There are many ways to lower CO2 emissions: using energy more economically and efficiently is one, burning less fossil fuels is another. But without CO2 separation from flue gas, it will be almost impossible to achieve international climate goals.
The idea has been around since the 1990s. Instead of just avoiding emissions of carbon dioxide, CO2 could be actively filtered out of the Earth’s atmosphere and stored. Since then, CO2 emissions per kilowatt hour in the German electricity mix have fallen sharply, declining by around 30 per cent from 1990 to 2015. This occurred despite the shutdown of numerous nuclear power plants which produce zero CO2 emissions.
RWE started researching and developing methods for CO2 separation long ago, studying this approach at the Coal Innovation Centre in the Rhenish lignite mining region since 2007.
At the Niederaussem power plant, the lignite-fired unit with optimised plant engineering (BoA) does not filter greenhouse gases out of the atmosphere; instead it uses a solvent to separate carbon dioxide from the plant’s flue gas before it even gets to the atmosphere.
In principle, the process is quite simple: at a relatively low temperature, it is possible to capture around 90 per cent of the carbon dioxide from the flue gas with the solvent. Subsequently, the CO2 and the solvent are separated from each other by heating. The solvent can then be recycled.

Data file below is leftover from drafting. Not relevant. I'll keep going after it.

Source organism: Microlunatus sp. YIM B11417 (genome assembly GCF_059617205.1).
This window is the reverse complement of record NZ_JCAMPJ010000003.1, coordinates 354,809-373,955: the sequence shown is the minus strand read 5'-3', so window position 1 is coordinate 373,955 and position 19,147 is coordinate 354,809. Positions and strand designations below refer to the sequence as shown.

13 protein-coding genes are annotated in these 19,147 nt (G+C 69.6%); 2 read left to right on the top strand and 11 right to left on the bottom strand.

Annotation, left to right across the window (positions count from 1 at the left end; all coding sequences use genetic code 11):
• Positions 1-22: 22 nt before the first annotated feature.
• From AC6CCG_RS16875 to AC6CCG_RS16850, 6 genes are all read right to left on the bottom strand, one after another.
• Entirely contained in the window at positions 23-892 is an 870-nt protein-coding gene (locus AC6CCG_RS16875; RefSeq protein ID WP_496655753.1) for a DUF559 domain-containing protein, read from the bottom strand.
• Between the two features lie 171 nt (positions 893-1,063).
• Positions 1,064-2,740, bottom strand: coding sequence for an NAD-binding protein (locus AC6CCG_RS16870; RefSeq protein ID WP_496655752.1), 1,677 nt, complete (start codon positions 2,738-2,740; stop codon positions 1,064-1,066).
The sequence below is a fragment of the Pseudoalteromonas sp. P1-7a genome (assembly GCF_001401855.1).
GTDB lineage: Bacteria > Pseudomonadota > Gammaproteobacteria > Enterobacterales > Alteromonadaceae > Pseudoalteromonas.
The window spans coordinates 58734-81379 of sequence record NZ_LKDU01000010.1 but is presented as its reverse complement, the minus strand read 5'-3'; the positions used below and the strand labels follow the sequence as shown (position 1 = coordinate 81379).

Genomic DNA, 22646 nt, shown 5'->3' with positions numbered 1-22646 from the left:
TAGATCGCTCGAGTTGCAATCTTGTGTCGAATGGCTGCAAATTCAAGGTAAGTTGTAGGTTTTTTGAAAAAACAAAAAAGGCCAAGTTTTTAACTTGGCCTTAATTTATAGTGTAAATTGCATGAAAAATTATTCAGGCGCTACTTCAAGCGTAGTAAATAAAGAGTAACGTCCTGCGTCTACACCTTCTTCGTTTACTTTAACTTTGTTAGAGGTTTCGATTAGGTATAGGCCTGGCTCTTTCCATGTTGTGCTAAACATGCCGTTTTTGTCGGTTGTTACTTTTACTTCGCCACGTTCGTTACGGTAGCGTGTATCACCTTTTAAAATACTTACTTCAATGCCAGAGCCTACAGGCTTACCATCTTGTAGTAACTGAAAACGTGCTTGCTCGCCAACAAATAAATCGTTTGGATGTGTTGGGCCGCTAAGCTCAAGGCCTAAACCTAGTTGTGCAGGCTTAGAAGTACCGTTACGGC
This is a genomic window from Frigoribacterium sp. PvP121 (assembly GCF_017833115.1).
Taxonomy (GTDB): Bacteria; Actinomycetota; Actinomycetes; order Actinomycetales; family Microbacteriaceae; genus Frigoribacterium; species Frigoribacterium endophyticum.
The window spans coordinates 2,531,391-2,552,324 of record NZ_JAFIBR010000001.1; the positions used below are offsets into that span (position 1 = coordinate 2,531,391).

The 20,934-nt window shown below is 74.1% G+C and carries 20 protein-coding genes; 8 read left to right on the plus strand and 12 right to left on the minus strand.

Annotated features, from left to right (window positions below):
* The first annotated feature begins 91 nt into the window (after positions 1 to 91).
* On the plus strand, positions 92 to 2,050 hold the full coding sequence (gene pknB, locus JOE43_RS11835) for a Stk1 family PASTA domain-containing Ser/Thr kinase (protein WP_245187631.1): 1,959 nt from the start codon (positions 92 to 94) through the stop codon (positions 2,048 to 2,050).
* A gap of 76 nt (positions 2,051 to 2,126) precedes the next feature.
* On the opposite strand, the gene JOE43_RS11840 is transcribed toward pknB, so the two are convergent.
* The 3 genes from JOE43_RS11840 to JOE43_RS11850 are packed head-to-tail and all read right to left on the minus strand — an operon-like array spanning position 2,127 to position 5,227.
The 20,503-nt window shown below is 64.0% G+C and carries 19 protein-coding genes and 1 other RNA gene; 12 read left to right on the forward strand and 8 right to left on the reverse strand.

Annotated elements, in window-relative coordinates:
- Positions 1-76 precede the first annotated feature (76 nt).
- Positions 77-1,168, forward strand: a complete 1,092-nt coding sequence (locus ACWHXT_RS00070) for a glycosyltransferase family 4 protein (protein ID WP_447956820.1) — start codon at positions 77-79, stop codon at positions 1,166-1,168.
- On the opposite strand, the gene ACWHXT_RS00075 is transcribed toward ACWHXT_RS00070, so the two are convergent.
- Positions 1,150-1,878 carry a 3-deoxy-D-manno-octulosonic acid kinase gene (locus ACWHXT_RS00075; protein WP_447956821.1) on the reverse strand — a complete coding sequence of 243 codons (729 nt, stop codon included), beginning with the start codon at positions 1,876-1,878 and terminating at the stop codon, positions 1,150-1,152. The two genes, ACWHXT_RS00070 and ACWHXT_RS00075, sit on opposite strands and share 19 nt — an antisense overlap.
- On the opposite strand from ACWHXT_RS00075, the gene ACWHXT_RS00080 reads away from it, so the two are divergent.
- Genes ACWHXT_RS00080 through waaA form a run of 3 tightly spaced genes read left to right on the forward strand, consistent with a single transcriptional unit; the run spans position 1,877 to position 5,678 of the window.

The separated CO2 can be compressed and transported to subterranean storage formations. Thanks to its high level of purity, however, this carbon dioxide can also be used economically – as industrial source material or for the production of synthetic fuels.
RWE is testing this approach in a pilot facility at the Niederaussem Coal Innovation Centre, also utilising the CO2 captured there to produce a low-emissions replacement fuel for diesel. Using electricity, ‘e-fuel’ is synthesised from water and carbon dioxide.
Cost-effective CO2 separation is thus more than just an instrument for climate protection: it also paves the way for technologies which enable the economic utilisation of carbon dioxide as a raw material.
According to studies by the International Energy Agency, global climate protection goals can only be met technically and economically through carbon capture and sequestration, and by utilising CO2. Prof. Dr. Reinhold Elsen, Head of Research and Development, RWE Power AG
Research under realistic conditions
Since the CO2 test scrubber in Niederaussem was connected directly to an operating lignite-fired plant unit, it was possible to test the process in continuous operations, under various weather and load conditions, and with flue gas with differing properties. The scrubber completed a trial run of more than 55,000 hours. No other state-of-the-art CO2 separation process has been tested so intensively and realistically.
The pilot facility in Niederaussem now offers a process that can be marketed internationally. Prof. Reinhold Elsen, Head of Research and Development at RWE Power AG, certainly sees plenty of possible demand: “According to studies by the International Energy Agency, global climate protection goals can only be met technically and economically through carbon capture and sequestration, and by utilising CO2.”